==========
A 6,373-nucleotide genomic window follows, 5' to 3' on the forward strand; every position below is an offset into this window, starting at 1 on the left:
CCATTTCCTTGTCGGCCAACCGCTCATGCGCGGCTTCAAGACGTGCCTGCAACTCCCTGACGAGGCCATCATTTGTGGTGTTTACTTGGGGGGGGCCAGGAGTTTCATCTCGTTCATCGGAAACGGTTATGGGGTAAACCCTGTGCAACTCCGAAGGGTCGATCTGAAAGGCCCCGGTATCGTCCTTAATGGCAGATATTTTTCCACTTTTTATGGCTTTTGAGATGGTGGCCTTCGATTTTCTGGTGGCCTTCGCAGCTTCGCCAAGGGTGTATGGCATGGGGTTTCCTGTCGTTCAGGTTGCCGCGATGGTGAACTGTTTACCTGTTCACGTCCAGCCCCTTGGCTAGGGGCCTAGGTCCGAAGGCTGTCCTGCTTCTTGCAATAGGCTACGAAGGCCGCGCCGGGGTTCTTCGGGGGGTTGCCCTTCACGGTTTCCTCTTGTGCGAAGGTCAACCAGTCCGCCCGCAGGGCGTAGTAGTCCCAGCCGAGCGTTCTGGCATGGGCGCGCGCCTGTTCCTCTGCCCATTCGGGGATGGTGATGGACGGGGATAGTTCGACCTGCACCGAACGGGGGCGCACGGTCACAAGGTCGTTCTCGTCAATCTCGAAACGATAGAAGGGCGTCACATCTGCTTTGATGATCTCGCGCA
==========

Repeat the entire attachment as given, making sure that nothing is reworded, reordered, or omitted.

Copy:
A 6,373-nucleotide genomic window follows, 5' to 3' on the forward strand; every position below is an offset into this window, starting at 1 on the left:
CCATTTCCTTGTCGGCCAACCGCTCATGCGCGGCTTCAAGACGTGCCTGCAACTCCCTGACGAGGCCATCATTTGTGGTGTTTACTTGGGGGGGGCCAGGAGTTTCATCTCGTTCATCGGAAACGGTTATGGGGTAAACCCTGTGCAACTCCGAAGGGTCGATCTGAAAGGCCCCGGTATCGTCCTTAATGGCAGATATTTTTCCACTTTTTATGGCTTTTGAGATGGTGGCCTTCGATTTTCTGGTGGCCTTCGCAGCTTCGCCAAGGGTGTATGGCATGGGGTTTCCTGTCGTTCAGGTTGCCGCGATGGTGAACTGTTTACCTGTTCACGTCCAGCCCCTTGGCTAGGGGCCTAGGTCCGAAGGCTGTCCTGCTTCTTGCAATAGGCTACGAAGGCCGCGCCGGGGTTCTTCGGGGGGTTGCCCTTCACGGTTTCCTCTTGTGCGAAGGTCAACCAGTCCGCCCGCAGGGCGTAGTAGTCCCAGCCGAGCGTTCTGGCATGGGCGCGCGCCTGTTCCTCTGCCCATTCGGGGATGGTGATGGACGGGGATAGTTCGACCTGCACCGAACGGGGGCGCACGGTCACAAGGTCGTTCTCGTCAATCTCGAAACGATAGAAGGGCGTCACATCTGCTTTGATGATCTCGCGCA